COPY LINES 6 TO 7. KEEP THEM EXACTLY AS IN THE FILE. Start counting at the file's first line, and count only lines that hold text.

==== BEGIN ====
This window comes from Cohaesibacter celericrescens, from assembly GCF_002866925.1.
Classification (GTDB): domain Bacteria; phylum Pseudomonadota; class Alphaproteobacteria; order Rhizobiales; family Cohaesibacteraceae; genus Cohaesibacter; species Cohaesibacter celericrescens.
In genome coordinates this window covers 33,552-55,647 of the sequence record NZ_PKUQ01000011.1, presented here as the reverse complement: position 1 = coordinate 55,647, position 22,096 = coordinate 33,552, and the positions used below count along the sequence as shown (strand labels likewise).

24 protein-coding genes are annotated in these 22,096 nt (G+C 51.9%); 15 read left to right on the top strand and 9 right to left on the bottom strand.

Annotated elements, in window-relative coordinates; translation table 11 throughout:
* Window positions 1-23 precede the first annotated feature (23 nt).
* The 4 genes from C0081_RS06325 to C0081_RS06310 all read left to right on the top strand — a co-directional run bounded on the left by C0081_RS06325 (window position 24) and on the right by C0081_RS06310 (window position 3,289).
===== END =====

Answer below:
* Window positions 1-23 precede the first annotated feature (23 nt).
* The 4 genes from C0081_RS06325 to C0081_RS06310 all read left to right on the top strand — a co-directional run bounded on the left by C0081_RS06325 (window position 24) and on the right by C0081_RS06310 (window position 3,289).